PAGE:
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Be of Good Cheer
by Andy Van Zandt

Whenever I say "have fun" to my opponent, I mean it. But often I find that people feel that they can't have fun while playing competitively. This stems from several things; the dislike of losing, which is increased exponentially when it seems to be an important match or when it seems like the game was purely luck based; The feeling that you can be lulled into a false sense of comfort if you are trying to have fun, and thus be more prone to mistakes; The desire to crush your opponent being so overwhelming that the 'fun' of the game is lost unless you accomplish that; The fact that you seem to be continuously drawing land when your opponent pulled up all four of their saproling bursts somehow…
The list really goes on and on, since magic means so many different things to different people. But I think that since magic is a game, you should have fun playing it. Now if you look at magic solely as a business venture, or as something else that makes it not a game to you, perhaps this doesn't apply. But I think most people play it as a game, and even then they don't have fun. I don't really care to sit across from someone who is going to throw down their cards every time I drop a bomb; and to that end, I'm going to offer some advice on keeping the game in perspective.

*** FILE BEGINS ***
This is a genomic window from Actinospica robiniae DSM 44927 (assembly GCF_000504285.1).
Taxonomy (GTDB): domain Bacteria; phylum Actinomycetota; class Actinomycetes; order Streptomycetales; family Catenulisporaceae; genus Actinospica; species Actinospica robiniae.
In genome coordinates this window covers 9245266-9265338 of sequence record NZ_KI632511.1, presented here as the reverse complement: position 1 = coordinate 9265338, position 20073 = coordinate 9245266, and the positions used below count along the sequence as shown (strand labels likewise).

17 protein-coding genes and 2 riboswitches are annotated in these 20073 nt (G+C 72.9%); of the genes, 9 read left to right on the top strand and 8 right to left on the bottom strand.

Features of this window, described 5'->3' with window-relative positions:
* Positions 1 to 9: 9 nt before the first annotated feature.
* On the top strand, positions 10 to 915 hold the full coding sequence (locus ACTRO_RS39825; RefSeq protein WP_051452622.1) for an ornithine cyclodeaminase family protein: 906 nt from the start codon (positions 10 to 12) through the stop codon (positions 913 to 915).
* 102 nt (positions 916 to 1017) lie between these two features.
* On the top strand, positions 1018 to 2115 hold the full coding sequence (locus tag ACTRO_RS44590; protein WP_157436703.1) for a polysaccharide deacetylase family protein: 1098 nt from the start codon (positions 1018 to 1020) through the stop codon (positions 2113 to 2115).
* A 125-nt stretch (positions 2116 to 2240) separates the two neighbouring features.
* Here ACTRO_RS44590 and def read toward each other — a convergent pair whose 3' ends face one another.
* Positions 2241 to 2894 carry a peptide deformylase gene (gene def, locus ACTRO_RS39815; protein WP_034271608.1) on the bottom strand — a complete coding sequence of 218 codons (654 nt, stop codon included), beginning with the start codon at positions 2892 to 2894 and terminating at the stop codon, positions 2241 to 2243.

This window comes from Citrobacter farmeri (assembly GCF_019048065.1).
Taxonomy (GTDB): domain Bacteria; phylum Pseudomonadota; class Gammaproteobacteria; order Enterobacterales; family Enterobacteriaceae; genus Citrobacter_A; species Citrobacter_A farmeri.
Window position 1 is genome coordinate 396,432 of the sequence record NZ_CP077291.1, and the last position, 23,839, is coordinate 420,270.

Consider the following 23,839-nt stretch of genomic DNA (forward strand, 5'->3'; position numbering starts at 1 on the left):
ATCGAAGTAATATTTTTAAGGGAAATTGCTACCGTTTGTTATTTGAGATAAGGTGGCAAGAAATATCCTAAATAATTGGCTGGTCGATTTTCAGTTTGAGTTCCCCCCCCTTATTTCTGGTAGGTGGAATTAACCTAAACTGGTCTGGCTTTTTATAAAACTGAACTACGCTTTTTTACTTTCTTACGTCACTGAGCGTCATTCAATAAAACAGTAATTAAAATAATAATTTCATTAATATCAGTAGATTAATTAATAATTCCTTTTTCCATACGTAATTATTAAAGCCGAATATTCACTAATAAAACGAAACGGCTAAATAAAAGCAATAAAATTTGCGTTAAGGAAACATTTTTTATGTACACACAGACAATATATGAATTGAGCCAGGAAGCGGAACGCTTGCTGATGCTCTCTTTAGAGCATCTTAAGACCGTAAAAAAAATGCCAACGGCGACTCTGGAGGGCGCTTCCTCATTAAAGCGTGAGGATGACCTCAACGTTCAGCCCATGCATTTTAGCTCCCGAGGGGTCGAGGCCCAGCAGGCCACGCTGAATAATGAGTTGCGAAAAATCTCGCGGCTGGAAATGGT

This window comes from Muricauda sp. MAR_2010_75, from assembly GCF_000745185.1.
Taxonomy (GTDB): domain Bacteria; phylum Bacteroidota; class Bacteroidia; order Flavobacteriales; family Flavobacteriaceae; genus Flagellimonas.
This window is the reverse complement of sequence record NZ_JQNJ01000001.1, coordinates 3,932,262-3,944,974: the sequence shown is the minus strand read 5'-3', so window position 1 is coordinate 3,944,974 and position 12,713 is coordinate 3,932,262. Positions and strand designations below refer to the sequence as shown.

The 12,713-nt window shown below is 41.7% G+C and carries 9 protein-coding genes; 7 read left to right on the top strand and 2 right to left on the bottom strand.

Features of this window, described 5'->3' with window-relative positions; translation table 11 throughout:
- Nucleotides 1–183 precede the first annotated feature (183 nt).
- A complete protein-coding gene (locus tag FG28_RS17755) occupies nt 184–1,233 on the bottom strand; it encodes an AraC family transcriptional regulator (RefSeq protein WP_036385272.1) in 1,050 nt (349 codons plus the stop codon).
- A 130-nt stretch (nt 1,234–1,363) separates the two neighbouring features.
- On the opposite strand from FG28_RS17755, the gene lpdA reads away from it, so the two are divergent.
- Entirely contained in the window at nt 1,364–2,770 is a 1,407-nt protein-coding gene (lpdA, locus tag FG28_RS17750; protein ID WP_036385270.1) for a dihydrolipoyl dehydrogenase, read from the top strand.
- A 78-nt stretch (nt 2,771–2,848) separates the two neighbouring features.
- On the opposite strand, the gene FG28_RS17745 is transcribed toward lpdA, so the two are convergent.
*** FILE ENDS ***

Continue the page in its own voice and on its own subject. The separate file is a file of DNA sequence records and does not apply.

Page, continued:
Magic does have a large luck base to it. Accept that. True, skill in play and deckbuilding do play the larger role much of the time, but sometimes you are just not going to win. Sometimes there will be an entire week when you don't win, and you don't think it has anything to do with a lack of playing or deckbuilding savoir faire. Cope with it. Unless you think your opponent is cheating, accept that you are going to lose against all odds sometimes. Now, to be fair, you should always pay attention to the game at hand, and you should always try to spot your mistakes and learn from them, but if you have replayed the game over and over in your head, or asked your opponent if they think you made any mistakes, and you are still baffled by your losses, then keep in mind, the cards get shuffled. Sometimes they fall unfavorably for you. When this happens, feel free to whine and complain and be noisy, but try to keep it all in fun. I realize that I will not always pull up the mana that I need, and when this happens I'll sit and make fun of my lack of topdecking skills. To a similar degree, if my opponent stalled out at two land while I am going to work on them, I'm going to assume they realize it is beyond their control sometimes and be able to either play the game out and either try to recover, or have some fun and set a silly small goal for yourself in the game, like damaging your opponent. If you aren't going to try your best at it, don't. Scoop right there. If you aren't going to nod and accept that you won't always draw the 4 lands to make your deck flow, and are instead going to throw a fit about how bad a player your opponent is and how they wouldn't have won if they hadn't been so lucky, then you are a loser, not just at the game, but in general. Scoop and move on. Even the best player can be beaten down at a local tourney by some kid's poison deck. Even you can lose to a bad draw on your part, or a good one on theirs. Sit down, play your best, and don't ruin the game for your opponent and yourself by crying about the unavoidable. If you don't pull your key cards, laugh at yourself. When your opponent mulligans down to four, pump your fist, because it happens to you sometimes too. If your opponent thinks you shouldn't revel at their inability to draw land, then that's because they can't accept the luck content of the game. Have as much fun as you can when you are losing and when you are beating the snot out of a blue control deck. Some people will never ever ever be at least placid about their loss; it's always someones fault, or you are a bad player who just got lucky, or something. Pity these people, because they are missing out on an important fun-to-be-had opportunity. They have lessened their own ability to have a positive experience with the time they have spent, and they have basically wasted a portion of their lives by playing a game and not having fun. Even when you make a game-altering mistake, although you should beat yourself up about it so you can learn from your mistake, you should not mope about the rest of the game because of it. Gain as much as you can out of the experience; learn not to do it again, and move on, have fun. If your opponent is blatantly cheating, call the judge, and have fun as your opponent is punished for being a jerk. Always have fun. Seriously. Don't shell out $25 to spend a day in misery… if you are going to do that, just give me the money and I'll back over you with a car… at least then the money goes to a good cause. Or go see a movie. Or anything, as long as you aren't wasting yours and everyone else's time and emotions being the sour spot of the day. It's hard to ensure that your opponent will have fun (unless you just throw the match) because some people even get annoyed if you sit and smile and are polite for the entire match… some people are unreachable. But you don't have to be, and you can make the conscious decision to have fun before you even register your deck. Hopefully someone has learned something from this article, about themselves or about others. And hopefully I'll get to play that someone at a tourney sometime, so we can both have an enjoyable game.

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